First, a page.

On Wed, 4 February 2009, a conference was organised at the University of Leeds to give students a taste of the opportunities available for them locally. SCI recruited representatives from diverse backgrounds and careers to speak at the event.
Julian Driver, ceo of Vickers Laboratories, offered his views on working for a SME (small and medium enterprise.) He discussed various commercial aspects of his company, such as product commercial viability and the emphasis on application development, rather than research, to optimise output. Although a solid background in chemistry is valuable, Julian stressed the necessity of interpersonal and team skills when working for a SME. Finally, students were impressed to hear that Vickers provided 1,000,000 litres of ‘liquid chocolate’ for the 2005 re-make of Charlie and the Chocolate Factory! Next, Mélanie Kah spoke about her career with government research institute CSL. Although a government lab, CSL is 50% business funded. As her laboratory is affiliated with the University of York, she maintains an option for moving into academia. She explained that participation in, and organisation of conferences and poster events, can further one’s career and reputation. Mélanie also emphasised the pleasures of daily life in a research team with scientists from diverse academic and cultural backgrounds.
Next up was Deborah Cowen, a PhD student at the University of Leeds. While realistic about the hard work, commitment and independence required, she stressed the advantages of a postgraduate degree for one’s career options. She highlighted the academic satisfaction to be gained and the opportunities to raise one’s profile and meet peers through poster presentations and conferences. Deborah underlined how essential it is to have a healthy working relationship with one’s supervisor.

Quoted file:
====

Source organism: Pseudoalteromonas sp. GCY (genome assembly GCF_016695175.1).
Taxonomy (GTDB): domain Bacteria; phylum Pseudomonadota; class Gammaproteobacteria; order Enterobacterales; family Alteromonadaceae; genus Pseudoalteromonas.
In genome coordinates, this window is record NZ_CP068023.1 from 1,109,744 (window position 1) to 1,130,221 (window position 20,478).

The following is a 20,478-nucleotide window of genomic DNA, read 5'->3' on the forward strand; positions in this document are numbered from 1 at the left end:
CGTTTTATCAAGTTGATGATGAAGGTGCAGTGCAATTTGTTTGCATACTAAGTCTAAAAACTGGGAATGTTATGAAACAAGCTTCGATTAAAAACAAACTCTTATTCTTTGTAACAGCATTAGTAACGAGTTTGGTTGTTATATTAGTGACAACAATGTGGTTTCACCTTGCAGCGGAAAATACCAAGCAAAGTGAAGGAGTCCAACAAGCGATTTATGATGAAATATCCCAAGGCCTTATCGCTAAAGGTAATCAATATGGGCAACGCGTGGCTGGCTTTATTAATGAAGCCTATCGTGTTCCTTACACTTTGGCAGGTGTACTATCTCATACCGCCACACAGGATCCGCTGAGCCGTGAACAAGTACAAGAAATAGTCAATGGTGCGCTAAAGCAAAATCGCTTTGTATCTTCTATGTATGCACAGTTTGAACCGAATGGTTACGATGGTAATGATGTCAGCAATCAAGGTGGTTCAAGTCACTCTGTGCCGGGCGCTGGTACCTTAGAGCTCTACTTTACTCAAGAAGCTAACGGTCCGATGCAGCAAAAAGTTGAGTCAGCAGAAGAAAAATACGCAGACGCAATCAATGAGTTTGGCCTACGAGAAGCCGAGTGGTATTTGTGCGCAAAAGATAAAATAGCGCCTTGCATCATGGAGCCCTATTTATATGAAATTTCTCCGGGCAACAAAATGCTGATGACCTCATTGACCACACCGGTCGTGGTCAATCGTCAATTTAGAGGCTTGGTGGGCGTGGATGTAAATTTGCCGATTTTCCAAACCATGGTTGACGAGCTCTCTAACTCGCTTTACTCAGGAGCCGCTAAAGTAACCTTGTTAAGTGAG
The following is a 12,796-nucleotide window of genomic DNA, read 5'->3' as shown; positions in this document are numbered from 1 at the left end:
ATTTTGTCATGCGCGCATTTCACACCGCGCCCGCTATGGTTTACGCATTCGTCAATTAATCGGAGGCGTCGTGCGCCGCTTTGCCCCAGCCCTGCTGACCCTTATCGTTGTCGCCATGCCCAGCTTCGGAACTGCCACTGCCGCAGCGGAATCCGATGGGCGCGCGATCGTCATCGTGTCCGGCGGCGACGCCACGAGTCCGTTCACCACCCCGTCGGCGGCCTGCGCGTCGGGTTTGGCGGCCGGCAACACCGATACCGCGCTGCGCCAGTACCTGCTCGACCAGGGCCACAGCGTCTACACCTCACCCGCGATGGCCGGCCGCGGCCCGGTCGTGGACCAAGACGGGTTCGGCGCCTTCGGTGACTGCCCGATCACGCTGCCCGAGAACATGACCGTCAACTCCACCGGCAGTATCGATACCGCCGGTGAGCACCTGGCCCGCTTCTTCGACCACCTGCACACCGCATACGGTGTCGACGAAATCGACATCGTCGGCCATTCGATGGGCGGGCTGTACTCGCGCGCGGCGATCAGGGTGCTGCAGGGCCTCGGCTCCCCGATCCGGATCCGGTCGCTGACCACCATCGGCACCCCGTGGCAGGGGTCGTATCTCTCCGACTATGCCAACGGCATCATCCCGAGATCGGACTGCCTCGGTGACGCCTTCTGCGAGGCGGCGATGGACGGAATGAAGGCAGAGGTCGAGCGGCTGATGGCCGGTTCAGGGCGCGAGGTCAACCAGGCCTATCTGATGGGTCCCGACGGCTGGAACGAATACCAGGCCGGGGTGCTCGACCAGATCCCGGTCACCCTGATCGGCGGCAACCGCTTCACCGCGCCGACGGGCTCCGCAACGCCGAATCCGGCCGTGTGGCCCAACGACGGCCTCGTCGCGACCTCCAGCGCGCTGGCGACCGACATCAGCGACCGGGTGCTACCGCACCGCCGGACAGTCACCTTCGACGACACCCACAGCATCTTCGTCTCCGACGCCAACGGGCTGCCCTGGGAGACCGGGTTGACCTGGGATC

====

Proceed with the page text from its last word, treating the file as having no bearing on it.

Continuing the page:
Finally, Chris Pask of spin-out company DyeCat talked about working for a very small company indeed – DyeCat currently has just four employees. Although optimistic that his position allows him to explore several different roles in running a company, Chris conceded that immense independence and responsibility are required and that the risk-reward was arguably higher than in some settings. He discussed the business aspects of such a company, emphasising the importance of client networking and commercial interest in the company’s research.
The conference aimed to enlighten the students on career options and provide insight into various career paths, a process vital to imminently graduating students. Their response to the event was one of enthusiasm and appreciation. Mélanie Kah was certainly optimistic about the outcome, saying: ‘I have the feeling that we provided them with some useful information for their career and great advertising for the SCI, so I would definitely call it a success!’
SCI Yorkshire and the Humber Regional Group Committee